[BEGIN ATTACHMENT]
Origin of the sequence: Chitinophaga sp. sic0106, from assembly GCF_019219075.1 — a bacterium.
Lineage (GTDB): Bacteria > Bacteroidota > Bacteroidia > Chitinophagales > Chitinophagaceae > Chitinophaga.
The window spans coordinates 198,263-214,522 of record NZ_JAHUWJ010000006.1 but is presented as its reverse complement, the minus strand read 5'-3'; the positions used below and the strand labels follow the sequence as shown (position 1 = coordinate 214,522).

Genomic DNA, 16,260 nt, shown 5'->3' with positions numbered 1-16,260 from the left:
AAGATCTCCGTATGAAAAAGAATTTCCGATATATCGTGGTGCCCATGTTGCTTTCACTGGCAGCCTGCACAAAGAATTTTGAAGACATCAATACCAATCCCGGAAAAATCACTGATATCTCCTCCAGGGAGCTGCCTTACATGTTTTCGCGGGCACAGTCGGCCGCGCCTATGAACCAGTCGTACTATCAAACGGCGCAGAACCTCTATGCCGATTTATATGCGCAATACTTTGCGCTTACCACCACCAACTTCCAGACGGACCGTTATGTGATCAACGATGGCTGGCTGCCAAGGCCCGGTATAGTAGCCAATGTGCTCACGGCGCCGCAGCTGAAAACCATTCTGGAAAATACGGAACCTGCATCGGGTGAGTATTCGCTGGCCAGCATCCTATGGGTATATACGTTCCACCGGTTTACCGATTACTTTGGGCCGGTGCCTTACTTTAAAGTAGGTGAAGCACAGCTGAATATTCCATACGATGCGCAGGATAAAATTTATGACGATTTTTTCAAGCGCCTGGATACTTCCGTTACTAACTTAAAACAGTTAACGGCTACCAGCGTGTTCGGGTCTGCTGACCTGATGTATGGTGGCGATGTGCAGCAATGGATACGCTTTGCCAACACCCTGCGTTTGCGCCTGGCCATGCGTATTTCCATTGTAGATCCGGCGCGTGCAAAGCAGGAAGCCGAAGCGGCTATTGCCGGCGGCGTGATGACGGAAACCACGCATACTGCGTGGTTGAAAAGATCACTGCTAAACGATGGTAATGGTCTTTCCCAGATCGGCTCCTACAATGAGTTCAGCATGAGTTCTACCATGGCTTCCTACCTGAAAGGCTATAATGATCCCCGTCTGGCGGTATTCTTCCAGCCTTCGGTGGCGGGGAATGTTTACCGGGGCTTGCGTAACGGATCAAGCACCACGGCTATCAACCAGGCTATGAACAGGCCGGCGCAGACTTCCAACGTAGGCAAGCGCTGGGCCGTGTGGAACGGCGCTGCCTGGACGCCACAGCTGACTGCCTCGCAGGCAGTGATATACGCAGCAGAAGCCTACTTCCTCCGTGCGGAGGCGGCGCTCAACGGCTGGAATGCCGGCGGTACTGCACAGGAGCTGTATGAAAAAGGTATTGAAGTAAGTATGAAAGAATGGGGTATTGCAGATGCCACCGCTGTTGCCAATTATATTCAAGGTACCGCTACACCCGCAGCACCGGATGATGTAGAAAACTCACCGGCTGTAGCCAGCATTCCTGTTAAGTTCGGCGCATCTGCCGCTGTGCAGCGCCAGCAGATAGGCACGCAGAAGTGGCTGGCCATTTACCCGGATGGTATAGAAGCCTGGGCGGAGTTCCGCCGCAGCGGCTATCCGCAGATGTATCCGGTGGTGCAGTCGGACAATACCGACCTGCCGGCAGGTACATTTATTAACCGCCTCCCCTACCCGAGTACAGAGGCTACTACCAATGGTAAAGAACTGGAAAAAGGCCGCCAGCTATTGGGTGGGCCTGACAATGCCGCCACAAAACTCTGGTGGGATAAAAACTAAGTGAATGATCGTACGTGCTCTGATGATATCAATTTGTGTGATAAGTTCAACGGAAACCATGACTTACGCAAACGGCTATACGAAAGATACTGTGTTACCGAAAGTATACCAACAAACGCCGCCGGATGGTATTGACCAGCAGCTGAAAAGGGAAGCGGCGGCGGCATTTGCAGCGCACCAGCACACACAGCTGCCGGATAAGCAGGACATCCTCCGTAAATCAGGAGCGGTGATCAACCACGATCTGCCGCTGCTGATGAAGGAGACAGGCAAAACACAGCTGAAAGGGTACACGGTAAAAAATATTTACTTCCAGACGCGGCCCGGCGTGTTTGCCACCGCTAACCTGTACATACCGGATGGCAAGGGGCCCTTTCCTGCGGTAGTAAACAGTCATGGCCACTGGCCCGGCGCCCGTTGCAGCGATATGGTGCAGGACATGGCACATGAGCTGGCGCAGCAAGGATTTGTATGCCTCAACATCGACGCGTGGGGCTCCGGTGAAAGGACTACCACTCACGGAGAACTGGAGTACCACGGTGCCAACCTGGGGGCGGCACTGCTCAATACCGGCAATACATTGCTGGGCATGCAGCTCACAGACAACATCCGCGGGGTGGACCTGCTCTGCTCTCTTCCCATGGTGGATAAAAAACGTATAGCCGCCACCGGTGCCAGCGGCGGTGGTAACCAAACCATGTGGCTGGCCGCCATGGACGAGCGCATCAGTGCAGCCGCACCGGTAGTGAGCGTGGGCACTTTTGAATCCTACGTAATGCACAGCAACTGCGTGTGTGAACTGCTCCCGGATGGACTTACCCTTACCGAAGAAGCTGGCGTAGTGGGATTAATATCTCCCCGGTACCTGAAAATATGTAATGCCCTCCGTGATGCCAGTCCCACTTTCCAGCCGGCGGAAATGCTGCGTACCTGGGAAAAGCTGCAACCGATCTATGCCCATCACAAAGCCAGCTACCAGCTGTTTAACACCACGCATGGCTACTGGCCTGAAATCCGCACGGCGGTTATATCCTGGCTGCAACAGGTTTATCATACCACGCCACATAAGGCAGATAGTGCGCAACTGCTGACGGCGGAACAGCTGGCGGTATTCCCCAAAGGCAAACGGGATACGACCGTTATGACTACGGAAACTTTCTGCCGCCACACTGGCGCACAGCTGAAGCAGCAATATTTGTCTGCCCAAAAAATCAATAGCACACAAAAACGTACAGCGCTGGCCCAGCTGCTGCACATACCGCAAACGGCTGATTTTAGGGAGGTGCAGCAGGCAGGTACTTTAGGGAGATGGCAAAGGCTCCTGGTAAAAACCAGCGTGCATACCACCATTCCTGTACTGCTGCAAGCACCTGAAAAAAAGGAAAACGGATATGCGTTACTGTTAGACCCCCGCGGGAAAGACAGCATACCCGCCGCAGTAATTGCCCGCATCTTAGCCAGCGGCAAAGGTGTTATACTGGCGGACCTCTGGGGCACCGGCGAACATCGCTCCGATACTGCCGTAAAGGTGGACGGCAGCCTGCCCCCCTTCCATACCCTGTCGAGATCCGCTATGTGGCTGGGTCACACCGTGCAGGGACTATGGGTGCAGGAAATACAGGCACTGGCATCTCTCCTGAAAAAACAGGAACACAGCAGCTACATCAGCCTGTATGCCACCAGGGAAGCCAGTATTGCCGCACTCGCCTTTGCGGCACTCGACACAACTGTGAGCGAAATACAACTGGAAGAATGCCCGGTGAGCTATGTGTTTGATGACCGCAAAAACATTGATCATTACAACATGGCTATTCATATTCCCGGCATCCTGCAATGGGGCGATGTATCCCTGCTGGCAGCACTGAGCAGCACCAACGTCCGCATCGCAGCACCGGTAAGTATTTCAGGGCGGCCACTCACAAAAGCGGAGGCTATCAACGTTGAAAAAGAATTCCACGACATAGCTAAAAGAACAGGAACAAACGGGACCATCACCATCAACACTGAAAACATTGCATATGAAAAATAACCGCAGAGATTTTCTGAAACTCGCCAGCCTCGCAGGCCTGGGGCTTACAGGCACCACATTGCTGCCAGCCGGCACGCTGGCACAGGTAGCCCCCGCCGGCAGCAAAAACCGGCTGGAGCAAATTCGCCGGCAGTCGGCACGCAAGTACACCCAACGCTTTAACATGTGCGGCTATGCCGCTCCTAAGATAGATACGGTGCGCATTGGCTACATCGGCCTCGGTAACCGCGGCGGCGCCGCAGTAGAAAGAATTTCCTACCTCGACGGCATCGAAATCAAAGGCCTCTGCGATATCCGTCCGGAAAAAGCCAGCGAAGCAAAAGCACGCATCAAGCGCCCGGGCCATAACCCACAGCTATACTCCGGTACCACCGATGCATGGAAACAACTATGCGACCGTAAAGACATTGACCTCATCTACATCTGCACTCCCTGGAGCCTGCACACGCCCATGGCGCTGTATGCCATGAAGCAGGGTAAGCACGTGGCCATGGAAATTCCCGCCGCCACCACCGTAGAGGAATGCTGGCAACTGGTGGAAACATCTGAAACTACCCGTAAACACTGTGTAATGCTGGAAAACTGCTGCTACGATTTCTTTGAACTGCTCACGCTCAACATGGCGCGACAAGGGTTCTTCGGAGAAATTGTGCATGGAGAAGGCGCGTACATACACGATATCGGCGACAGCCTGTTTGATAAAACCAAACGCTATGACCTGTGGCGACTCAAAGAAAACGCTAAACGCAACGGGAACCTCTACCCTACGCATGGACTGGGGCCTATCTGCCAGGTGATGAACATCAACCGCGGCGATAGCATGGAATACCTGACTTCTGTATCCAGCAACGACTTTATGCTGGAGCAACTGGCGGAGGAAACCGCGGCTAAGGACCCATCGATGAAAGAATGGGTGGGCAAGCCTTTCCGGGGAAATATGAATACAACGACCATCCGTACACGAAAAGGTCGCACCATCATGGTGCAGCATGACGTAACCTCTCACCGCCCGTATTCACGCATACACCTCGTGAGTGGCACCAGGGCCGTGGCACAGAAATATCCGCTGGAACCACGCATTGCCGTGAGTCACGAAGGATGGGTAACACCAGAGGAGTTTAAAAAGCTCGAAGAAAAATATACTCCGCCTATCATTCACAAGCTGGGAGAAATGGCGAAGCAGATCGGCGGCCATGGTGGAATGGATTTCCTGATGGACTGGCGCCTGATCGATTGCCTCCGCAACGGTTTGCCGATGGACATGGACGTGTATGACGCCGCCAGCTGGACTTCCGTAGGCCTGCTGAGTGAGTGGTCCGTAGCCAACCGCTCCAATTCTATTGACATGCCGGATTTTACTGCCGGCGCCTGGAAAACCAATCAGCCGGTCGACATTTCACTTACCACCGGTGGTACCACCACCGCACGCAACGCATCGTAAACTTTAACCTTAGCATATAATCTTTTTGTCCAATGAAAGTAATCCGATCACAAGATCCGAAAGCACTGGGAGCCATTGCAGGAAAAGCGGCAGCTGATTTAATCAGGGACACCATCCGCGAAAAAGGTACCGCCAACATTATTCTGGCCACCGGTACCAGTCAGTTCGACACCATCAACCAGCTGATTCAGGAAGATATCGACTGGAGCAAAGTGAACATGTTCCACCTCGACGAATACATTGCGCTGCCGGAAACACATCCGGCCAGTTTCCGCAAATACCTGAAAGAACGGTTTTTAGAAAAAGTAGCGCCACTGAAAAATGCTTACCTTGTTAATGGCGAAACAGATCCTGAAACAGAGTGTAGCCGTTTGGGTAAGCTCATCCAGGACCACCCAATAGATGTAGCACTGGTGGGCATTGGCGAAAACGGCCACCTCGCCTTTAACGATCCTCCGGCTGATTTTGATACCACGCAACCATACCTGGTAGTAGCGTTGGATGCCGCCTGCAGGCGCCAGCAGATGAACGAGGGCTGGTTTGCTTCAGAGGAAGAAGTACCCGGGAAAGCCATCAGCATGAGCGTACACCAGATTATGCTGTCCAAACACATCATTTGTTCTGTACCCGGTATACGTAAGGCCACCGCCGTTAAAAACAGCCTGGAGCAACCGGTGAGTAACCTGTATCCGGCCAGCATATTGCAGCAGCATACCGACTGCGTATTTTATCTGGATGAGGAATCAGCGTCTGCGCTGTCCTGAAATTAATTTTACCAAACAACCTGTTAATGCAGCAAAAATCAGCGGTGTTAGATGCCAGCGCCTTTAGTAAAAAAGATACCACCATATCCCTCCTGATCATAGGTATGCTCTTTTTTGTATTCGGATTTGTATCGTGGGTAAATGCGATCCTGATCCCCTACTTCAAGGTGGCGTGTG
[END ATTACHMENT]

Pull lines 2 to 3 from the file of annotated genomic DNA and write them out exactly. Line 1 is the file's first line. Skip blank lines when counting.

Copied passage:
Lineage (GTDB): Bacteria > Bacteroidota > Bacteroidia > Chitinophagales > Chitinophagaceae > Chitinophaga.
The window spans coordinates 198,263-214,522 of record NZ_JAHUWJ010000006.1 but is presented as its reverse complement, the minus strand read 5'-3'; the positions used below and the strand labels follow the sequence as shown (position 1 = coordinate 214,522).